Indeed, tens of thousands of sons of German immigrants of the early 20th century found themselves in Germany during World War II, firing upon their own cousins or the sons of their parents’ old friends or neighbors. While immigrants like Fritz Viering returned to the “New Germany” in the winter of 1936-37 and voiced criticism of the new regime, had he not left his native country and adopted the prevailing worldview and values of another, might he have become a Nazi, too? What would he had believed, had he been subjected to the same censored newspaper articles and stilted radio programming as the rest of his compatriots? How would he have reacted, had he witnessed the Nazis’ torch-lit parades, heard the exhilarating martial music or seen the ubiquitous flags and swastikas plastered everywhere? Had he never left Germany, but instead been swept up by the blind Group Think of his people that enabled the creation of the Third Reich, might he have fought for Hitler, helped deport the Jews or been a guard at a concentration camp? If Fate had handed him such a destiny, would Fritz have been a “willing executioner” or would he have colluded, simply out of fear or apathy? What happens to a person that determines if they become a victim, a bystander or a perpetrator in history’s larger dramas? “But for the grace of god go I”, no?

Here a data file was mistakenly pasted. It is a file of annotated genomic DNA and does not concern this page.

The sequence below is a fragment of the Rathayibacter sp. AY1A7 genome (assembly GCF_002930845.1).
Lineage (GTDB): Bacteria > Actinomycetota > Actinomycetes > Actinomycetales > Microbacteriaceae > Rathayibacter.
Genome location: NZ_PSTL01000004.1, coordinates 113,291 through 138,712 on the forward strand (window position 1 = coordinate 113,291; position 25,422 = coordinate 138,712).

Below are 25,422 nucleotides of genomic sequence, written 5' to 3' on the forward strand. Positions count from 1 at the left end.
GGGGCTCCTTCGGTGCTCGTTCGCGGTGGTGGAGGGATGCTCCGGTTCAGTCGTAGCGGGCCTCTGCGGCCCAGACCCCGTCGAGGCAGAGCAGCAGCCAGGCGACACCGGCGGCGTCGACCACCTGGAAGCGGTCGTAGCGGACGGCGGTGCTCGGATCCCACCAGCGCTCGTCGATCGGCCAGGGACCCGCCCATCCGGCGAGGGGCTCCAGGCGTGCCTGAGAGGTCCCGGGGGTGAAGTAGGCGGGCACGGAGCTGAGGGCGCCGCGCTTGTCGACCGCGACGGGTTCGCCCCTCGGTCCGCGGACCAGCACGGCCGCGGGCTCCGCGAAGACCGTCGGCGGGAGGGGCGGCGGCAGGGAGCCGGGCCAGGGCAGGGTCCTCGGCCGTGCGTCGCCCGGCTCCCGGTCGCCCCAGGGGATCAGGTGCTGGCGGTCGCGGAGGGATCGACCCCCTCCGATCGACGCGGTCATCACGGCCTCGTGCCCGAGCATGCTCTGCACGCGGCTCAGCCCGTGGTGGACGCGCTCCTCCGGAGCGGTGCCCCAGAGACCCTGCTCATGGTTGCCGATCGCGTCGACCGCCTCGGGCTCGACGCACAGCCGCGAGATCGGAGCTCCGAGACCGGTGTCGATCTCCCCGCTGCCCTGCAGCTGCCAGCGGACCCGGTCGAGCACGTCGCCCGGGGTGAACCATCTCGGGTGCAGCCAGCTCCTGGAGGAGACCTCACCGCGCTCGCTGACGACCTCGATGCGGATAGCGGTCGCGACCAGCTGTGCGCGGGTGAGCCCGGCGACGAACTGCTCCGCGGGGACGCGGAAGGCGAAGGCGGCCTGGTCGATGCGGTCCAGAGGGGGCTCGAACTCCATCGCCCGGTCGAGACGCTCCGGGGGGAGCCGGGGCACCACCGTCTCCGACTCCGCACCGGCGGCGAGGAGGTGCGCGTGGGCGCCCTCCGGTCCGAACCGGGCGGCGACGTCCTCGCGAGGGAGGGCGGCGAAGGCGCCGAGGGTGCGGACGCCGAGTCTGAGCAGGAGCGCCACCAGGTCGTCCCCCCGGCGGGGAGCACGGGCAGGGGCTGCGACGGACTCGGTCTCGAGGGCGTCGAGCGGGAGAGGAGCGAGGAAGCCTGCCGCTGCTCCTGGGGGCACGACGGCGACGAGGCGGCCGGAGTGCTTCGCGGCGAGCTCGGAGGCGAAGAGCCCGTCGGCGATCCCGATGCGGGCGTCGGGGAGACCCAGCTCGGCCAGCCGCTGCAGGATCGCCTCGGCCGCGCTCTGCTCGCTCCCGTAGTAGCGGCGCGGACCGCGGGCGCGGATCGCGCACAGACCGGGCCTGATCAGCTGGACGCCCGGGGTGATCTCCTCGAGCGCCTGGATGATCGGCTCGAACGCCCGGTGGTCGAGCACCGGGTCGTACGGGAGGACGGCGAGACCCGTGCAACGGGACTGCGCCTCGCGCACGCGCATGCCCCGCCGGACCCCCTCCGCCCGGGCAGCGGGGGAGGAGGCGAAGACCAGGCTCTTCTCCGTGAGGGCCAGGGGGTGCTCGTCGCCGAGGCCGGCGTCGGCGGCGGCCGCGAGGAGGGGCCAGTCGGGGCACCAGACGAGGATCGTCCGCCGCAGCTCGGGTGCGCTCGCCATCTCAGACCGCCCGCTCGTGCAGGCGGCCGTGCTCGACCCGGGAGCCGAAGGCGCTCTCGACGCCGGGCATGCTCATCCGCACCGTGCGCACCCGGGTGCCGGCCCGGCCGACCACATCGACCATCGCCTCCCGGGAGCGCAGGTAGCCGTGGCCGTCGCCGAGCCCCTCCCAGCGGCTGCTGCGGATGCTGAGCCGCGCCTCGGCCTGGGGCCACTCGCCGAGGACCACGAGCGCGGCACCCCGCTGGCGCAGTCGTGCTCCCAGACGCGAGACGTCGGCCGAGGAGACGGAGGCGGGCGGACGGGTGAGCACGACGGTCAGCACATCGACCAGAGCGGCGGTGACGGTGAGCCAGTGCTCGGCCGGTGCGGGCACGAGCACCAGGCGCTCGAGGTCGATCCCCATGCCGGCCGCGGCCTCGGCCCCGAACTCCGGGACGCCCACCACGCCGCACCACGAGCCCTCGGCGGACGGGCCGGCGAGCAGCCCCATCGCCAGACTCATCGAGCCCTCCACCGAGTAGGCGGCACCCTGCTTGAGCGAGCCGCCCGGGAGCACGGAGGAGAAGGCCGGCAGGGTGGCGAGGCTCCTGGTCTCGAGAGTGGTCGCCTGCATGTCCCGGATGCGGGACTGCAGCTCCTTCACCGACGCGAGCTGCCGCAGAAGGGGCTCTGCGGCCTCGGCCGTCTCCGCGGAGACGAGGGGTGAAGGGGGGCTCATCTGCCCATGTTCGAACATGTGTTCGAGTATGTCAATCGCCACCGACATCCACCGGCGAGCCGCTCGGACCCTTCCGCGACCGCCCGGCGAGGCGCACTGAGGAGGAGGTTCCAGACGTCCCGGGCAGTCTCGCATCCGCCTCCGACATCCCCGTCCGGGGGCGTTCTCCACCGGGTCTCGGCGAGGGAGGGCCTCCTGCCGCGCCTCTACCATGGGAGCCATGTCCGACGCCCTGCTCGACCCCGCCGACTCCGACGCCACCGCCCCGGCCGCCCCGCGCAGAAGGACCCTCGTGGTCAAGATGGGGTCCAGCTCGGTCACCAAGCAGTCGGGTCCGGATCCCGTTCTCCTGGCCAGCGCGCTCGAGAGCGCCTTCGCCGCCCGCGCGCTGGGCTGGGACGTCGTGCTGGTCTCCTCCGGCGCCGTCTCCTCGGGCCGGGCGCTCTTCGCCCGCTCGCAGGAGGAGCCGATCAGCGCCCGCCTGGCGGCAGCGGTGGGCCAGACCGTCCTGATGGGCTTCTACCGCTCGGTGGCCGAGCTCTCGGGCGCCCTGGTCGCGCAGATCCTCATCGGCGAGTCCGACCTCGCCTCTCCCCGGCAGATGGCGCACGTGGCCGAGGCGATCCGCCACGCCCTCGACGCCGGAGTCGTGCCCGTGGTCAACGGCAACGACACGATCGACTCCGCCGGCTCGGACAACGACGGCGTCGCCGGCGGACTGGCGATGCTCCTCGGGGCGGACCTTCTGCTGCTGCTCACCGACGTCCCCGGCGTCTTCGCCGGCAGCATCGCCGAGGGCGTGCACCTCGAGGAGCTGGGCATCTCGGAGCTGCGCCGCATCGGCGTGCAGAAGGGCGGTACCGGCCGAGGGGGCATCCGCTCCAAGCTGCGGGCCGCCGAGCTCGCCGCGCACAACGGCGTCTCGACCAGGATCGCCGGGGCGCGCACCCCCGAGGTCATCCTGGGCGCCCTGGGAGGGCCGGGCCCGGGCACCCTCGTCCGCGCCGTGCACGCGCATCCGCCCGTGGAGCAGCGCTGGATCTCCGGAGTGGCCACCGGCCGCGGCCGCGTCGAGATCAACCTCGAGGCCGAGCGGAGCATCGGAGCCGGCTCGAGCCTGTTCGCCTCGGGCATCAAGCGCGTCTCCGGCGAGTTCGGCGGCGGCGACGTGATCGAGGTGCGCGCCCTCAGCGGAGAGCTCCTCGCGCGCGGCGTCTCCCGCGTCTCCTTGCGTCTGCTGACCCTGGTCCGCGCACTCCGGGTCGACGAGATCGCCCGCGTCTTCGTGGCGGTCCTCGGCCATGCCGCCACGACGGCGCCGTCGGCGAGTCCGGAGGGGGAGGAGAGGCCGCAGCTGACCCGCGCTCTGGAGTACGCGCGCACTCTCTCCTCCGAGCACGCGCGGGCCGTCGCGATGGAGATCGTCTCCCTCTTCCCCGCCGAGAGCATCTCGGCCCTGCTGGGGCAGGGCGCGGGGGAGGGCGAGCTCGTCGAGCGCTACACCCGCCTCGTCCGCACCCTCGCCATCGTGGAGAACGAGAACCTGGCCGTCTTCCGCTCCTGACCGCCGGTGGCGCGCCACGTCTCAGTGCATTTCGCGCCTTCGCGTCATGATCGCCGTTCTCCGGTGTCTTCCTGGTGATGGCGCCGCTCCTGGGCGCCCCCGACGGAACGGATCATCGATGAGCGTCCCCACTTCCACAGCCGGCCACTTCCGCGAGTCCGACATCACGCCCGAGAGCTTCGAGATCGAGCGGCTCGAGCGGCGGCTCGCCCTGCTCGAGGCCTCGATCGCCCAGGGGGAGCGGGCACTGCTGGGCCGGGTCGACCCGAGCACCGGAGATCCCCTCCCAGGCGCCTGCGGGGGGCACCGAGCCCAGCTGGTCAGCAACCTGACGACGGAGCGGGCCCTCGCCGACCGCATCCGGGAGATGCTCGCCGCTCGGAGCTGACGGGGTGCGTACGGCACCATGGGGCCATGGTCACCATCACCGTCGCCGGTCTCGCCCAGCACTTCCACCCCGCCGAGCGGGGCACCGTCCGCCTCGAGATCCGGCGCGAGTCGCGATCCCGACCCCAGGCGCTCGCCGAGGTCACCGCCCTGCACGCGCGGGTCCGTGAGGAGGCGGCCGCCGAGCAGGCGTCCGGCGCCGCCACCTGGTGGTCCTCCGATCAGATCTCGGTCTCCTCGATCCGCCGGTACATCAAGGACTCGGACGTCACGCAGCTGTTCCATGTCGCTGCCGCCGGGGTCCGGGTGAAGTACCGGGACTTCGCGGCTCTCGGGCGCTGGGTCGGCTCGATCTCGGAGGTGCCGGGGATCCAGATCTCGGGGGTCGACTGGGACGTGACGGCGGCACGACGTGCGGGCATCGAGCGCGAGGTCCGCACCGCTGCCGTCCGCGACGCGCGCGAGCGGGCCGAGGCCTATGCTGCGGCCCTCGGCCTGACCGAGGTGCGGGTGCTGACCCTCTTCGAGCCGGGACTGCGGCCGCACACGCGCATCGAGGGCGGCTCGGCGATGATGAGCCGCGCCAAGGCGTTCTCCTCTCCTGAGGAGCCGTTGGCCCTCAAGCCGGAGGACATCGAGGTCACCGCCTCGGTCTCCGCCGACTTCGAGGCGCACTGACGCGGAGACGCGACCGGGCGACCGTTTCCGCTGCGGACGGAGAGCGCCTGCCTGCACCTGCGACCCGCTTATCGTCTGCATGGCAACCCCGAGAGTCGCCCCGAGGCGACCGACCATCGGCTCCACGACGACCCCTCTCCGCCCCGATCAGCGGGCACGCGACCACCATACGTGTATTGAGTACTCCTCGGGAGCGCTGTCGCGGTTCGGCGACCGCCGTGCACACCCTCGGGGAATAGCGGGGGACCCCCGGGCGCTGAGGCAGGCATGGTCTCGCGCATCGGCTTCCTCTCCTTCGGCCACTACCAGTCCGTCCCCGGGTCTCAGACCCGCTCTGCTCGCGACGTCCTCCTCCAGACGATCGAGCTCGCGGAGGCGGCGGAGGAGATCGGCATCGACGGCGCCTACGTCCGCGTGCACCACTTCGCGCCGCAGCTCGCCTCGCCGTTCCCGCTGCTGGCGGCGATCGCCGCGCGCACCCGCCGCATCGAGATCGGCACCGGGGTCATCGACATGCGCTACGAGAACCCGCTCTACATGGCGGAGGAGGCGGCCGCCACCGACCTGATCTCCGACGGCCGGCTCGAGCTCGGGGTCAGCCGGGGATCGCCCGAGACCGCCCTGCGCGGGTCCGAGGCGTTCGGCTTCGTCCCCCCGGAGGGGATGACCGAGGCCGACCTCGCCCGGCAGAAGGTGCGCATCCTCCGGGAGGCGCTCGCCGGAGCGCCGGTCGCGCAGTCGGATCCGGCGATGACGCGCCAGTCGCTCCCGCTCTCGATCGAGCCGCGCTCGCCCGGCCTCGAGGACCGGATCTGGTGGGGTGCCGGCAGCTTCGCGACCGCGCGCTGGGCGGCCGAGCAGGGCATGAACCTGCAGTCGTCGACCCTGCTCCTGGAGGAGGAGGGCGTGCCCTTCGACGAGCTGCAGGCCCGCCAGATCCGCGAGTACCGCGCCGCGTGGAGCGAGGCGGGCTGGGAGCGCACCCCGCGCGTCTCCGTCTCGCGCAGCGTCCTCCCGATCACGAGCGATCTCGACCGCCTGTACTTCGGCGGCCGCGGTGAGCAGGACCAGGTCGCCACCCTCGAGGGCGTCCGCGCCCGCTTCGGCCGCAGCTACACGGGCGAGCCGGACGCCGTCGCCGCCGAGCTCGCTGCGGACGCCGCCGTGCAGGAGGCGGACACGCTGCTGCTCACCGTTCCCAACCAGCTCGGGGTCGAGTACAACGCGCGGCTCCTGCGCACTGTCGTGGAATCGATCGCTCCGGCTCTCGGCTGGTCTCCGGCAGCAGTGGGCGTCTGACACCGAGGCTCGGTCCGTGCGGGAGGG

Hermann Vogt (“Herman” in his second homeland) had served time as a German POW (“prisoner of war”) in France during the first world war—as did Gerhard Sander’s father, shown in the photo below left. An immigrant to “Amerika” in 1921, some two decades later Herman Vogt empathized with the German soldiers who—like he a quarter century earlier—had been captured in a war that only some of them believed in and the rest were forced to fight. Herman and his fellow-immigrant wife, Martha, treated the German men and boys working on their Iowa farm as kindly as they could: on weekends, they visited the nearby branch POW camp in Eldora and gave them cigarettes, candy and a sympathetic ear. While not subverting the American war effort (to the contrary, they worked hard to produce vital war-time commodities like corn and other crops), the Vogts did the “right thing”: they rose above the times and tribe in which they lived and treated others humanely, with compassion. That “love in action”—a principle advocated by all religions of the world but so sorely neglected—changed the lives of the men they touched. Some, like Gerhard Sander, would never forget them—and, decades later, thank them for their kindness. Moreover, those acts of kindness from more than half a century earlier would touch entire families and towns, for generations…